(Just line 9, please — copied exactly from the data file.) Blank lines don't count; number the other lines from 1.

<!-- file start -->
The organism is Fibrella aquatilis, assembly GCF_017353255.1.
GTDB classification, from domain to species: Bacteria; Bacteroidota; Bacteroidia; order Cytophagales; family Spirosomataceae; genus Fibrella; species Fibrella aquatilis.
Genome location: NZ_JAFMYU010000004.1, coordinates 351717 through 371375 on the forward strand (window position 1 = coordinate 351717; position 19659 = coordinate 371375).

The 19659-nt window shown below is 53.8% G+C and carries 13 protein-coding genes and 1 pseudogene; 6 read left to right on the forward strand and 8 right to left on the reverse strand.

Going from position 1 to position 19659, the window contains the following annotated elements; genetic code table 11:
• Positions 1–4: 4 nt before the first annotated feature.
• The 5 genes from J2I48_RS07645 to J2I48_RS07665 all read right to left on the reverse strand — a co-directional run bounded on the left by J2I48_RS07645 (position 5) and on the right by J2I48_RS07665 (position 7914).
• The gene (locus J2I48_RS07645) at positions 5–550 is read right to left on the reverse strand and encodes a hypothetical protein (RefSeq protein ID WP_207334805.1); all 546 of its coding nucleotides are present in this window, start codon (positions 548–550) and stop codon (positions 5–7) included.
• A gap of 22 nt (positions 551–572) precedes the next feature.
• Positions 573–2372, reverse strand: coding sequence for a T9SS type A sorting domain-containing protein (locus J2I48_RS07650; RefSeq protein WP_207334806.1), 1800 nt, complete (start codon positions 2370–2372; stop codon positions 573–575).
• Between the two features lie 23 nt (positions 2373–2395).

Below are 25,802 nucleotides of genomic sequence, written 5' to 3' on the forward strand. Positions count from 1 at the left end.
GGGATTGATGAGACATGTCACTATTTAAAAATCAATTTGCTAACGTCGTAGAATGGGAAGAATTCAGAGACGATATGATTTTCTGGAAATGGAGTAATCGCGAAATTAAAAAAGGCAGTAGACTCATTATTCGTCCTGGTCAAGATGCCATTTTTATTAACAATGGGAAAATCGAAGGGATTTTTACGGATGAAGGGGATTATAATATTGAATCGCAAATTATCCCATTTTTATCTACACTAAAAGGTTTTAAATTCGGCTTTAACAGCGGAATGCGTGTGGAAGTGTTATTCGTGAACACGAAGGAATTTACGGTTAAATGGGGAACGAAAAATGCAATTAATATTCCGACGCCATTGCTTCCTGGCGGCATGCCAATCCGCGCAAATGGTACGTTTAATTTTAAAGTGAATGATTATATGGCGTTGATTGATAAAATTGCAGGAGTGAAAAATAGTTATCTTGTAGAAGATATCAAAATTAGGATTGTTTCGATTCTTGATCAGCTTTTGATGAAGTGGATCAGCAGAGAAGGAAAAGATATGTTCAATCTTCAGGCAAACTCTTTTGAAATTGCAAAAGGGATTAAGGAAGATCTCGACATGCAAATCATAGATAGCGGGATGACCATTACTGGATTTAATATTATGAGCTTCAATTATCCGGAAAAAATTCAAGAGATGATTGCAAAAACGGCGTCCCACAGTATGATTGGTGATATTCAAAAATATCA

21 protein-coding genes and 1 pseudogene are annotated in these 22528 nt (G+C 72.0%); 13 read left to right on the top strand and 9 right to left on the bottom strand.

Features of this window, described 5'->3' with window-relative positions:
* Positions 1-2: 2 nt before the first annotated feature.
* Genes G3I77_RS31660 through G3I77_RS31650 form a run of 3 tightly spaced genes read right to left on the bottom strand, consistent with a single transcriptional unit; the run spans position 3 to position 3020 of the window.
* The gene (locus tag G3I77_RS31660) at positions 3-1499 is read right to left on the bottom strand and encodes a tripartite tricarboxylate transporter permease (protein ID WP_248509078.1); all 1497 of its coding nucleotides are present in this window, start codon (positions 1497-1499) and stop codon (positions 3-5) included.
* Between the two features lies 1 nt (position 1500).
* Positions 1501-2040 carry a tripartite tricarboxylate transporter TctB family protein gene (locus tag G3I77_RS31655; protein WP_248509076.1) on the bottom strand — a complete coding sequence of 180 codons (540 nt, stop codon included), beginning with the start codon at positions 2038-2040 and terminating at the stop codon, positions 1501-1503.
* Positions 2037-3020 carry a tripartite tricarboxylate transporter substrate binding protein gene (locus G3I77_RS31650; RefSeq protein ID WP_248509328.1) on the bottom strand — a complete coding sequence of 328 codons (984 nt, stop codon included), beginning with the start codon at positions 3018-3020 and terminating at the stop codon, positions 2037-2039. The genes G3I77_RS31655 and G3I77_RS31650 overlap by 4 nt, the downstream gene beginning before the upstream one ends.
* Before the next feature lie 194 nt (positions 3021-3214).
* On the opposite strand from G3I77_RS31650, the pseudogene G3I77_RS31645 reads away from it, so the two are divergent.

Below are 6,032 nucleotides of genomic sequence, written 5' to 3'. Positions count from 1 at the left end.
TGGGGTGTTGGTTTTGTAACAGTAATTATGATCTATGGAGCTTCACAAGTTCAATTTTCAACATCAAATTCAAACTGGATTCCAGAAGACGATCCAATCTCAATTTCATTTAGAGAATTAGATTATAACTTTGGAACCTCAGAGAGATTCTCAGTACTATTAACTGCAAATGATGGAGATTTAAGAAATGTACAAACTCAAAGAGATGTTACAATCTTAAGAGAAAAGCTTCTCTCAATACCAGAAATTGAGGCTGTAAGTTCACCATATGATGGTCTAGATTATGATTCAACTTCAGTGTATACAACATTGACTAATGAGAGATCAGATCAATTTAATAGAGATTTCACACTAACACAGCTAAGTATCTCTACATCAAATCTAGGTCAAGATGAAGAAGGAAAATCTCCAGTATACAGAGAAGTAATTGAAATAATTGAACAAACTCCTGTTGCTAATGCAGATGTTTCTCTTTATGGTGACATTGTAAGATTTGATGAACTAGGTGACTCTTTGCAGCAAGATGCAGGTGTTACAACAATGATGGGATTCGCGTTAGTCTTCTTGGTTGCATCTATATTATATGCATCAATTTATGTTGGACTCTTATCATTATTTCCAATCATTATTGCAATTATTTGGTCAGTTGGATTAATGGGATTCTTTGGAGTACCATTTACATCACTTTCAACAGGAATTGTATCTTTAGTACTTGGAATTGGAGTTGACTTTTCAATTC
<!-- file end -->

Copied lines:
• A gap of 22 nt (positions 551–572) precedes the next feature.